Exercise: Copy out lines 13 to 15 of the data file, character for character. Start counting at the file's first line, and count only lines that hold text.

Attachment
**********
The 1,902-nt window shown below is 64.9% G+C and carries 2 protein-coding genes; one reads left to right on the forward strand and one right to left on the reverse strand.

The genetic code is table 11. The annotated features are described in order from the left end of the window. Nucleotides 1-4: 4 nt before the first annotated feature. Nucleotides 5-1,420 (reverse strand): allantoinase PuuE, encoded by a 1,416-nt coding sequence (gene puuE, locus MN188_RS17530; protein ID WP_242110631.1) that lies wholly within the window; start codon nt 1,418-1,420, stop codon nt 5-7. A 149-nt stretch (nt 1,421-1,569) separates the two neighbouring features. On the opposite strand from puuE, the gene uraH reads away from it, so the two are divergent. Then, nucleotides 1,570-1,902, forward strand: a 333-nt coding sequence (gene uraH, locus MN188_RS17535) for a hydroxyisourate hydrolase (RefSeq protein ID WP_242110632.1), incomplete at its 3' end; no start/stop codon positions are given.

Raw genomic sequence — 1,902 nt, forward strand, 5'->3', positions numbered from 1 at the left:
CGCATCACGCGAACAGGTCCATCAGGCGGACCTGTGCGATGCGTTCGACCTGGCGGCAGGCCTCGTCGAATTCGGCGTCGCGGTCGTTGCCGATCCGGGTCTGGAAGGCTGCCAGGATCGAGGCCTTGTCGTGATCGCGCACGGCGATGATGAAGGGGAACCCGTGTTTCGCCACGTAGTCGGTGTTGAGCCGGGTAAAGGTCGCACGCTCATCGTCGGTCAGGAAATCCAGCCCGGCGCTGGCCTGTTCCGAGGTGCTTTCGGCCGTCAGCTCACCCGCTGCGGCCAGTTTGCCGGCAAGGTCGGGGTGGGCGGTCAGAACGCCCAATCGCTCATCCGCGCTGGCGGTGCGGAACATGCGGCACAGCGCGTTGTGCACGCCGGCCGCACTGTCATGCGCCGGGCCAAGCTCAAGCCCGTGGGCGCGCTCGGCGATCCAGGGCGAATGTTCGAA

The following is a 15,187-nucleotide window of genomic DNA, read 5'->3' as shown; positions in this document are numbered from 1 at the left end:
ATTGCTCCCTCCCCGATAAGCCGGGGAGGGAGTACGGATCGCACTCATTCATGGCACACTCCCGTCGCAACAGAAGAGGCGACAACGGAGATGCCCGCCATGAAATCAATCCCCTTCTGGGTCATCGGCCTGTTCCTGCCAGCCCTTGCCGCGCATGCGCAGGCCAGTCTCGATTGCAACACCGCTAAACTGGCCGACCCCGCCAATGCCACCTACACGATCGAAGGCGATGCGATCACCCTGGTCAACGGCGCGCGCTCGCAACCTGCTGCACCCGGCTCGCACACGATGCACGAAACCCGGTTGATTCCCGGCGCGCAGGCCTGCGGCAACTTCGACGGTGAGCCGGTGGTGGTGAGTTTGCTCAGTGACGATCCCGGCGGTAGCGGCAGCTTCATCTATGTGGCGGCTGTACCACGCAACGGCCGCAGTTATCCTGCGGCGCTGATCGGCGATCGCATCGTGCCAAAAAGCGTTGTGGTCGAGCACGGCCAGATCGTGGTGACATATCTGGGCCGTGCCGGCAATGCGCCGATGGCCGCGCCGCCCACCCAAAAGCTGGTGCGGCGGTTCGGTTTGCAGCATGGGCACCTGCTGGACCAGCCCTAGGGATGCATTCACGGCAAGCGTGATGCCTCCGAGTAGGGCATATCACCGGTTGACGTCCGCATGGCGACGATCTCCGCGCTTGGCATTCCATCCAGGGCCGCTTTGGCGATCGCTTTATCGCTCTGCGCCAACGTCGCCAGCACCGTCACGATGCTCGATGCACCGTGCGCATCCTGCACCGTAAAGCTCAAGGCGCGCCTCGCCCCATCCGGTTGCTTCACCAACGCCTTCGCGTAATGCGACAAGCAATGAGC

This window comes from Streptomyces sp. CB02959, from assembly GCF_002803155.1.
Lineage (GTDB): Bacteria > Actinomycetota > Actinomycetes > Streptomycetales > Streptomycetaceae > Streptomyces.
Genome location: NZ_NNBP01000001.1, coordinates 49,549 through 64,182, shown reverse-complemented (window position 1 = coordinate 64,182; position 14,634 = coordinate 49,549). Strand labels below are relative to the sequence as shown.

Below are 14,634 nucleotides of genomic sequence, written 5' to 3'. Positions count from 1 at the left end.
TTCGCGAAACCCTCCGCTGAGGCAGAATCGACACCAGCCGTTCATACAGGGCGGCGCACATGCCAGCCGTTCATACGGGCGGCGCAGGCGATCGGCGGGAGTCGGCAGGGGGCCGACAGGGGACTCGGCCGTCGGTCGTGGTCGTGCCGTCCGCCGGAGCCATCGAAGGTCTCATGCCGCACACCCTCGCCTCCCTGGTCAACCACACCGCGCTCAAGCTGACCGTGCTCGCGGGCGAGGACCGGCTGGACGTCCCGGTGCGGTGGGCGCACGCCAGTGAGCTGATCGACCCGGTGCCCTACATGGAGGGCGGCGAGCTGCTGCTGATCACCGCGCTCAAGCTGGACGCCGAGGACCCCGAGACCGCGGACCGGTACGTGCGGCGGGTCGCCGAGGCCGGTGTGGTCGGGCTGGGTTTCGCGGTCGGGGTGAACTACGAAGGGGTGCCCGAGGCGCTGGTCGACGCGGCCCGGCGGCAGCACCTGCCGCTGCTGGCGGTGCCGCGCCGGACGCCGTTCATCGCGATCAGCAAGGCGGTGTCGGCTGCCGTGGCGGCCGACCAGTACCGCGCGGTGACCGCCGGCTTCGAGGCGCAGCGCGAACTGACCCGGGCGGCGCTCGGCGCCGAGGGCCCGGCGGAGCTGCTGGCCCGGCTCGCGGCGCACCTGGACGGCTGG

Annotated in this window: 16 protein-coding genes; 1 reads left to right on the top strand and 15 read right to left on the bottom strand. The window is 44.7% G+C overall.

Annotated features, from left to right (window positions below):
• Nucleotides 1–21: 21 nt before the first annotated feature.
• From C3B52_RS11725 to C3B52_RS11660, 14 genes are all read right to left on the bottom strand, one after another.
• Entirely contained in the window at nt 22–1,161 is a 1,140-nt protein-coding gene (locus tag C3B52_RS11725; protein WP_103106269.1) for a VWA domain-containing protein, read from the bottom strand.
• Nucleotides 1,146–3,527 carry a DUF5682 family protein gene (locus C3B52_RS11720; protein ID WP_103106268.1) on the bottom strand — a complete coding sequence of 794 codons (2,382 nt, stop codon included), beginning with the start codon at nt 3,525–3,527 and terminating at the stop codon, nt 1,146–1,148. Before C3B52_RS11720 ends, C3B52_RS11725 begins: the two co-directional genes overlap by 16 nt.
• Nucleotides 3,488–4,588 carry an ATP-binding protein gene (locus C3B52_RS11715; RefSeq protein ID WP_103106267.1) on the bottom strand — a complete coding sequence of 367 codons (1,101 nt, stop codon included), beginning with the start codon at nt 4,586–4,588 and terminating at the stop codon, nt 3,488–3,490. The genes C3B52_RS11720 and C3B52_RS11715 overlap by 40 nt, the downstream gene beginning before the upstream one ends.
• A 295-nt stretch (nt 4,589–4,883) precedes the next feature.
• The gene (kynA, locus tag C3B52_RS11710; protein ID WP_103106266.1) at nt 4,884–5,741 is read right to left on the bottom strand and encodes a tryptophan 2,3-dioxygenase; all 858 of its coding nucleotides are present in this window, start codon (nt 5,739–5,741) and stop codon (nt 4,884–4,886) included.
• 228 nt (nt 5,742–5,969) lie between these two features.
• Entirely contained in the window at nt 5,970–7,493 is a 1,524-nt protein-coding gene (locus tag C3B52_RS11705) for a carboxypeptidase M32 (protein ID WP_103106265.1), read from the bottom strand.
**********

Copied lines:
Annotated features, from left to right (window positions below):
• Nucleotides 1–21: 21 nt before the first annotated feature.
• From C3B52_RS11725 to C3B52_RS11660, 14 genes are all read right to left on the bottom strand, one after another.